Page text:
People Can’t Stop Taking Photos of Their Glittery Butts

To find out who started the #glitterbooty trend on Instagram, we called up some “glitter artists.”

|
May 18 2018, 9:00pm

Photo by @thrillsoftomorrow courtesy of The Gypsy Shrine

This article originally appeared on VICE Canada.

It shouldn’t be a surprise how much people adore glitter after doctors had to issue a warning not to put it in vaginas last year. But, truly, there is no more iconic duo than that of butts and glitter, which have gotten together in a rising trend called glitter booty (#glitterbooty).

Glitter booty is exactly what it sounds like—the adorning of butts with sparkly things. The hashtag #glitterbooty already has over 1,600 posts on Instagram, many of them close-up shots of colorful and intricately bejeweled asses. And with the summer approaching, it’s quite possible we will be seeing even more glittery butts as people continue to cover themselves in what haters tiredly refer to as the “herpes of craft supplies.”

To try to find out how this whole trend got started, I reached out to a company called The Gypsy Shrine. In 2017, a “glitter artist” at the company, which markets itself as “turning free spirits into colorful pieces of art,” sparkled up the butt of a woman named Sophia Moreno at a festival in the Sahara Desert. A photo of said glittery butt amongst the sand dunes went viral online, propelling glitter booty into a full-blown trend.

“That’s the one that initially started the trend,” Katrina Luder, marketing manager of The Gypsy Shrine, told VICE.

“It very much hit a presence last year,” Luder said, adding that they were also doing a lot of glitter-adorned “disco tits” last season. “We’re recreating, trying to make them more innovative and sort of crazier,” Luder said of the current beauty trends involving glitter.

The company, which travels around the world to festivals to decorate the bodies of attendees and has a line of products for sale, recently stepped up the glitter booty trend by adding jewels to the mix.

“Of course, a glitter bum is not always the most practical to sit down in because it’s going to transfer,” Luder explained. The jewels, she said, may be best suited for photos.

Though the photo of a golden glitter bum in the desert seems to have propelled the trend in the festival scene, a photographer posted a photo tagged #glitterbooty on Instagram in July 2016. So, perhaps the phenomenon dates back even further.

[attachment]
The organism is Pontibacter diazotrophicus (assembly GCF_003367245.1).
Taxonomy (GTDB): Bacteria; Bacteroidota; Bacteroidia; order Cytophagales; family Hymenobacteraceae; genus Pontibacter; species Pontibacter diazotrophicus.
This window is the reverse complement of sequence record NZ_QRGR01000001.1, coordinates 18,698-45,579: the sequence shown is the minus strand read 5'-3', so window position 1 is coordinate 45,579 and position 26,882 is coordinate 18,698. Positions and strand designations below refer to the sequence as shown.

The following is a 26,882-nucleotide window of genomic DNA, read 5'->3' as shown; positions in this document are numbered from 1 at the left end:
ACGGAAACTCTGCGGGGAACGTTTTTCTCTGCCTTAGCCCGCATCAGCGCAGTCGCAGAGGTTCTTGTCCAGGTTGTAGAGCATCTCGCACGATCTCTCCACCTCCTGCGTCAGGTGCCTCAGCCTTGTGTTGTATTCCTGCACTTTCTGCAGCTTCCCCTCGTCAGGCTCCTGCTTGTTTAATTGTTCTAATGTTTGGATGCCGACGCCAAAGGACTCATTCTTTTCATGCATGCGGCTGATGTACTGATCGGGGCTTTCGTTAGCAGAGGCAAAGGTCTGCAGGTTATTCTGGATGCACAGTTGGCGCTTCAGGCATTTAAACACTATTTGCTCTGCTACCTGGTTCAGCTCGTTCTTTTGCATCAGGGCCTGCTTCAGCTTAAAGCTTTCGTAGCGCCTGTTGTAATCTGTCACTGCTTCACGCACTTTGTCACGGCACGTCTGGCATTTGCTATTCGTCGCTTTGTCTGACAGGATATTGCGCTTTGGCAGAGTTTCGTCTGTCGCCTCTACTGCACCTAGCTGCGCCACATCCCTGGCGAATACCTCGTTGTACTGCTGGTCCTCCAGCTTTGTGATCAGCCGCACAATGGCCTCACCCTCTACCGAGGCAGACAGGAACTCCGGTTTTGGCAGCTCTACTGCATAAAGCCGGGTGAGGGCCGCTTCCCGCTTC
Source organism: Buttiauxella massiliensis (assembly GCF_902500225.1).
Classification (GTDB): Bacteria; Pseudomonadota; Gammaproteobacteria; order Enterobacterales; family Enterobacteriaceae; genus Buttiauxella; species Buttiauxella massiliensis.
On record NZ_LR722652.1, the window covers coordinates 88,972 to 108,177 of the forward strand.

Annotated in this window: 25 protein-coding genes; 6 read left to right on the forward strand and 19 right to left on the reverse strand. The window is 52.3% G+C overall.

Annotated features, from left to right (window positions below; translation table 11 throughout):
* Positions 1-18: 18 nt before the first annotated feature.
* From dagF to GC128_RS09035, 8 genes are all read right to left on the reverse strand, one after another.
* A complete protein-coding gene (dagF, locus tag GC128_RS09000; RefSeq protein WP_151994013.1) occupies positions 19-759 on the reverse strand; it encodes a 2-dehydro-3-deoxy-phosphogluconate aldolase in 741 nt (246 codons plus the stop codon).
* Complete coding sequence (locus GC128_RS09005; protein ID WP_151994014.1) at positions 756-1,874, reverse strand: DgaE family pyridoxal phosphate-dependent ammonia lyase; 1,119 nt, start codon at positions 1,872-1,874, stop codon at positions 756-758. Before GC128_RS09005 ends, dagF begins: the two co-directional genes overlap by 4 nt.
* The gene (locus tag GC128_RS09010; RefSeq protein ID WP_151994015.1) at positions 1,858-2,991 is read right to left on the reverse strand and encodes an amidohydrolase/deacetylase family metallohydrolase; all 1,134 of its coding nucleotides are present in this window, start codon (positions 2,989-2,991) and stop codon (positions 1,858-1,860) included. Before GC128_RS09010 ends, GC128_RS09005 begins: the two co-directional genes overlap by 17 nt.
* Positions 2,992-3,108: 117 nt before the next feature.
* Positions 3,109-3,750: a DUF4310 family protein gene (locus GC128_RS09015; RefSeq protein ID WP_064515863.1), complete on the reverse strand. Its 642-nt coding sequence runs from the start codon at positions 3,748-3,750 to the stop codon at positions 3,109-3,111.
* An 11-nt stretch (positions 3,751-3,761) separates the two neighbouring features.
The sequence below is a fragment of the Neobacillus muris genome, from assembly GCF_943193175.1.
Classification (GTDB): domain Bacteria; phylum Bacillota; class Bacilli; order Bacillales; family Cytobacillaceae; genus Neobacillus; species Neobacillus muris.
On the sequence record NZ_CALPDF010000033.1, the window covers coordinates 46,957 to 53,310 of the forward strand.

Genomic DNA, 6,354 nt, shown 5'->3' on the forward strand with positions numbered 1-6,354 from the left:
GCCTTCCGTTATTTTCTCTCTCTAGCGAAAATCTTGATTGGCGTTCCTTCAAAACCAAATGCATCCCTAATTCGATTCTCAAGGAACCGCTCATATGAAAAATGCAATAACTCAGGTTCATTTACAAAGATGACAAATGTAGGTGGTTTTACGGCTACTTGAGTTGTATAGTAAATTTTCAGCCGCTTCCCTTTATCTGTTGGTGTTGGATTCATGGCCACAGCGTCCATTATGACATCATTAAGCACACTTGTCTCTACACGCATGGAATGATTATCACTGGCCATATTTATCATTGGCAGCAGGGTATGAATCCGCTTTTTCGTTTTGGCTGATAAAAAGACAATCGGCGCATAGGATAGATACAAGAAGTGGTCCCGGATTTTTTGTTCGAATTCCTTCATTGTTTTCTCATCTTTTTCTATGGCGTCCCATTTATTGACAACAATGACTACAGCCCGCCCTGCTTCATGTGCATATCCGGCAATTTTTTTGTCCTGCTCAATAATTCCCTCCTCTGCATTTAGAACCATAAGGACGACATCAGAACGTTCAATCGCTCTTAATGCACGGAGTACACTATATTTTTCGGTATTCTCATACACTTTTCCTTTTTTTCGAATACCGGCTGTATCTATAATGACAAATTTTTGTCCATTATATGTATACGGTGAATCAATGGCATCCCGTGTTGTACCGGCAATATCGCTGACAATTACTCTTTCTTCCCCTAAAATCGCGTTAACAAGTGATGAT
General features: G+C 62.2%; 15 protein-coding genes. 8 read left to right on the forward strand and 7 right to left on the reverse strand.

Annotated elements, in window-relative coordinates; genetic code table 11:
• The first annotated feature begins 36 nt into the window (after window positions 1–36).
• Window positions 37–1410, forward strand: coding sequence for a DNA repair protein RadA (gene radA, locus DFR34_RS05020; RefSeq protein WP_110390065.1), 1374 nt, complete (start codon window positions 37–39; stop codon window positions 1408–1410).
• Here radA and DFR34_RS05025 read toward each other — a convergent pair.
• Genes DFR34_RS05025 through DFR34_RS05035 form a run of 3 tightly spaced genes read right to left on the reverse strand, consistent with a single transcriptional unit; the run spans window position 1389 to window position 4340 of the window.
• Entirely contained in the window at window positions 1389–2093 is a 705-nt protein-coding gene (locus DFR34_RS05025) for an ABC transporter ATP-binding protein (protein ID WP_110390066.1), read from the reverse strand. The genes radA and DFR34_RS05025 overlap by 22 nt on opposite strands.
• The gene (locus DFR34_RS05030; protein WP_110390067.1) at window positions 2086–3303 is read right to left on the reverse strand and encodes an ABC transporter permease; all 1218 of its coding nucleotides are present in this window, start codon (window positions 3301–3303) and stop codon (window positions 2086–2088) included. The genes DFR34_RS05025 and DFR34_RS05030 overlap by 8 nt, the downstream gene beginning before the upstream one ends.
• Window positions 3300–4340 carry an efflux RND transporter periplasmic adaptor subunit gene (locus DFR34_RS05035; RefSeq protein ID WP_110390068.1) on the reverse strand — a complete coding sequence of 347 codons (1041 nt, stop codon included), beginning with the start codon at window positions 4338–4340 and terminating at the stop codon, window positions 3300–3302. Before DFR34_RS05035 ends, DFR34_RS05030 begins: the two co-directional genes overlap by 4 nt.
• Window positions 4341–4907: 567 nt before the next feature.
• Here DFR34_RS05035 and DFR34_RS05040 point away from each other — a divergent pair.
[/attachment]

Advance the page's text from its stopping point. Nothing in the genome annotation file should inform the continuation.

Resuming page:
Glitoris, an Australia-based company that offers body glittering at events, has also been playing host to the glitter bum trend. Three friends who “loved putting glitter on and dressing up” started the company over four years ago.

“We readily and happily provide consensual glitter bumming,” Ali Gay, director of Glitoris, said.

“Everyone goes all out. They walk in, and they’re like ‘I want that!’... Glitter bums and glitter butts are definitely a part of what people want covered and what people see,” Gay explained. Gay said it’s not just women who are interested in glittering up their bodies—they often have male customers as well.

Gay recalled one of their first glitter butts, which occurred at a “bush doof” (a.k.a. a forest rave in Australia) Glitoris was attending: A dude was facedown getting glittered on his back with a G-string on. She said a chant then started “Glitter butt! Glitter butt! Glitter butt!”

“He got his whole butt glittered in his little G-string!” Gay said.

Gay explained how sometimes putting glitter on certain parts of the body can help with confidence: It’s almost like having another layer of clothing."

If you’ve ever had glitter on your body, you are well acquainted with the challenge of removing it. Gay recommends using a credit card to scrape off as much of the glitter as possible when you’re done being sparkly for the day, then use soap and water to wash it off. Then, rinse off with water, dry off, and use sticky tape to dab any remaining glitter.

So, what’s next—is there anywhere glitter shouldn’t go?

“Keep it out of dangerous places… We always say to keep at least a centimeter away from the eyes,” Luder said.

Gay said Glitoris advises against putting glitter on the mouth and lip area of the face, as well as “anywhere inside the underwear.”

Sign up for our newsletter to get the best of VICE delivered to your inbox daily.

Stories